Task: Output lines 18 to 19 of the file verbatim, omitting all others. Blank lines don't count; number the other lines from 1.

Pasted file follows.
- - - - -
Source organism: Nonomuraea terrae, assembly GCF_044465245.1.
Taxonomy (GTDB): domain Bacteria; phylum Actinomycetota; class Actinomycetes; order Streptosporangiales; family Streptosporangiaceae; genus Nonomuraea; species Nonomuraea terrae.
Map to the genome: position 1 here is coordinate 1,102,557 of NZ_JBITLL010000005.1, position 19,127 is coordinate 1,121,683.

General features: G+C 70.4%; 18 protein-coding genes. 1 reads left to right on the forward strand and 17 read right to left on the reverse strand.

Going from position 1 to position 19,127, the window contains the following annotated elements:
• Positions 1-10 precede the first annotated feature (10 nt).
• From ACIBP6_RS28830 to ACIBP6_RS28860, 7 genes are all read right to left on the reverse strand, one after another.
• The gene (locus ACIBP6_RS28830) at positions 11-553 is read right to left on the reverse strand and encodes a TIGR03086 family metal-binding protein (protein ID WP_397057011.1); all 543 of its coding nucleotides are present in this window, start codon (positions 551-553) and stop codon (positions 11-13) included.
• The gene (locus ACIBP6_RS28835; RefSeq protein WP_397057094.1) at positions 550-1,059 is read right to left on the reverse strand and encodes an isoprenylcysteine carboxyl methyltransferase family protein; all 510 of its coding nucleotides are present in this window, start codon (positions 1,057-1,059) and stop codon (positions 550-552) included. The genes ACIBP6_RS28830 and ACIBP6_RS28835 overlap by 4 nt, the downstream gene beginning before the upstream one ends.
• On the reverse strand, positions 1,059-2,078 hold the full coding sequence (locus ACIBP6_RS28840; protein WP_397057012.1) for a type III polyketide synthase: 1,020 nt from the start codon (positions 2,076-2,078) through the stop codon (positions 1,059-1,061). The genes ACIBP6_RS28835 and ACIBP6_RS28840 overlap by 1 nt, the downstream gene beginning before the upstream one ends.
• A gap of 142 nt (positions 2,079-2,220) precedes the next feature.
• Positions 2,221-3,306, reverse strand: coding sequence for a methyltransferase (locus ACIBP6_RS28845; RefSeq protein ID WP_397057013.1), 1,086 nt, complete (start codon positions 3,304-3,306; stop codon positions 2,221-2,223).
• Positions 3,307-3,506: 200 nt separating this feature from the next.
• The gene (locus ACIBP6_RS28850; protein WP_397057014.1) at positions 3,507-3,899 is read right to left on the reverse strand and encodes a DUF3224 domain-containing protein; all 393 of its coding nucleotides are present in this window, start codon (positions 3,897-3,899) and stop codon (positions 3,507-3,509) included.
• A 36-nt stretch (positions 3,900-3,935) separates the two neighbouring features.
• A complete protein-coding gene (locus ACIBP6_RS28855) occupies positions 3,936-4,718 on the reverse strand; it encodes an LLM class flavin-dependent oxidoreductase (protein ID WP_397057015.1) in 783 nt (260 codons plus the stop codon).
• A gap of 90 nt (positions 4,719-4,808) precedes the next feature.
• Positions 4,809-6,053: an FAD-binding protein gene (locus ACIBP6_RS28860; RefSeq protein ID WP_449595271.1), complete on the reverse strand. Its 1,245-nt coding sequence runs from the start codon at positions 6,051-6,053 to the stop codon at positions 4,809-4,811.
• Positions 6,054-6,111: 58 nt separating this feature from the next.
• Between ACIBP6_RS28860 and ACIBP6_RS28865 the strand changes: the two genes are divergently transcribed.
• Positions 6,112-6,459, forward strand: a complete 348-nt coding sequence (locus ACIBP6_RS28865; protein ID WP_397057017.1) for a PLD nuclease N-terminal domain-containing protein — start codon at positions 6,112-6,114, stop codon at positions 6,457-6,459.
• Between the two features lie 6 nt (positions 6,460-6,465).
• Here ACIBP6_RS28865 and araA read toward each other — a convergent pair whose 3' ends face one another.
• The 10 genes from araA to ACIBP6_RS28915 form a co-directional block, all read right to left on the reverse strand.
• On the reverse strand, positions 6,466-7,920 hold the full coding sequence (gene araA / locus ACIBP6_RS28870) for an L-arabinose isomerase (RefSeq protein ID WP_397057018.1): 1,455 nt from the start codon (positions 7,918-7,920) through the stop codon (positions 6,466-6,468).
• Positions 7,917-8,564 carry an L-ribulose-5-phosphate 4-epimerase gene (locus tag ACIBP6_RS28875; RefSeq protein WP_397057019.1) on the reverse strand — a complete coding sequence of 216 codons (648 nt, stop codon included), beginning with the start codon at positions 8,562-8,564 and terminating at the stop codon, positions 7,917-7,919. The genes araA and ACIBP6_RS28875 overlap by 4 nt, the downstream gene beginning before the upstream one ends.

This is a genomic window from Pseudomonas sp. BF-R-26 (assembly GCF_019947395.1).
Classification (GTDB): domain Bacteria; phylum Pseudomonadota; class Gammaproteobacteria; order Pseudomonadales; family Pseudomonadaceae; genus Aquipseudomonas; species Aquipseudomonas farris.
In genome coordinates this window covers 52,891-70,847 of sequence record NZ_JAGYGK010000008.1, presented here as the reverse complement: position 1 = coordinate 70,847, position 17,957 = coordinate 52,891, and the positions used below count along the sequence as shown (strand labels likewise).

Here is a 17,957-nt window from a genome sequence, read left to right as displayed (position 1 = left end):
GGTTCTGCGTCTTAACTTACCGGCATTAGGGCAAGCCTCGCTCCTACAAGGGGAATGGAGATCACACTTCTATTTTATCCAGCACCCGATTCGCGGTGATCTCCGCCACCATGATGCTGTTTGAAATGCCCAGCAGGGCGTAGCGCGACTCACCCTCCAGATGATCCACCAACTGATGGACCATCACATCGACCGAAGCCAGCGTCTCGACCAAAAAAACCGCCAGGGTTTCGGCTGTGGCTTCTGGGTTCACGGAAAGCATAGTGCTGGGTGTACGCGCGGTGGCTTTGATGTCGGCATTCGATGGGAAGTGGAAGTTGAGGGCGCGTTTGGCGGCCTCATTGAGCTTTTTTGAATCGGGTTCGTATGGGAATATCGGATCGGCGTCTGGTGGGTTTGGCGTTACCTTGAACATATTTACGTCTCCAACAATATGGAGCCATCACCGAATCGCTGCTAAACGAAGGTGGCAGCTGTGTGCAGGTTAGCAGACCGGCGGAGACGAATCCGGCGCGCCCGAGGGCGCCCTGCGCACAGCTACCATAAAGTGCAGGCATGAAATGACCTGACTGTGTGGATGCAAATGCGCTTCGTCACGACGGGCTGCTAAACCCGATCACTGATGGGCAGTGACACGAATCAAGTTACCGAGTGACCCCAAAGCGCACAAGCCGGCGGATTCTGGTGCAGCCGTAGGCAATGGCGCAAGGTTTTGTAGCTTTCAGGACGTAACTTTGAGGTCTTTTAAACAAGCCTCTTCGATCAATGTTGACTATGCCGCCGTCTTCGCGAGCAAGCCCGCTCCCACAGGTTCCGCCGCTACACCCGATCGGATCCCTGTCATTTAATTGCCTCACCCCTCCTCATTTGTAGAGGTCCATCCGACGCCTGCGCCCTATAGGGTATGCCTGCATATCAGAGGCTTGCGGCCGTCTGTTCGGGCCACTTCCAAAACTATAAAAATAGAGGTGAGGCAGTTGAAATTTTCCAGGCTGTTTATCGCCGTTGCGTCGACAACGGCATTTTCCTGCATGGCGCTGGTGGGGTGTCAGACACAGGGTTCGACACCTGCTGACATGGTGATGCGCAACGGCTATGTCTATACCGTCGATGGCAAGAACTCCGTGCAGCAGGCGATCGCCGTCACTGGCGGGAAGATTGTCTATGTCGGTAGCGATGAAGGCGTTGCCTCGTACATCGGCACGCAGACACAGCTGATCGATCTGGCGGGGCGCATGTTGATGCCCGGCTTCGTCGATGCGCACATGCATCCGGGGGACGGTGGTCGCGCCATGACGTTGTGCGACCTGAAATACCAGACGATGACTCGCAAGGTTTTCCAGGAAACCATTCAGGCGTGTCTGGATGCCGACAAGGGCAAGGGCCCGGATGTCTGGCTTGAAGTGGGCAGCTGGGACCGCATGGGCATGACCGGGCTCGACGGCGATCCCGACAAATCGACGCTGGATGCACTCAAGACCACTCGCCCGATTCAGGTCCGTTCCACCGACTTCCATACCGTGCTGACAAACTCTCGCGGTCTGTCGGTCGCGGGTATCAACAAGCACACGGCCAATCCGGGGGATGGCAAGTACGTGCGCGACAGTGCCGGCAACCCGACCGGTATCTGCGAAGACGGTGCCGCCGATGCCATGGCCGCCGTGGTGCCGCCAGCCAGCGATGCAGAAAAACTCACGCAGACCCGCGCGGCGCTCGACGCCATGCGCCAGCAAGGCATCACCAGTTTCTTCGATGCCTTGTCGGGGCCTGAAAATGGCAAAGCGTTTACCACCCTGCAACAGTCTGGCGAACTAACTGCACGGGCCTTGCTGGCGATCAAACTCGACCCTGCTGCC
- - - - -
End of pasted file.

• Positions 4,809-6,053: an FAD-binding protein gene (locus ACIBP6_RS28860; RefSeq protein ID WP_449595271.1), complete on the reverse strand. Its 1,245-nt coding sequence runs from the start codon at positions 6,051-6,053 to the stop codon at positions 4,809-4,811.
• Positions 6,054-6,111: 58 nt separating this feature from the next.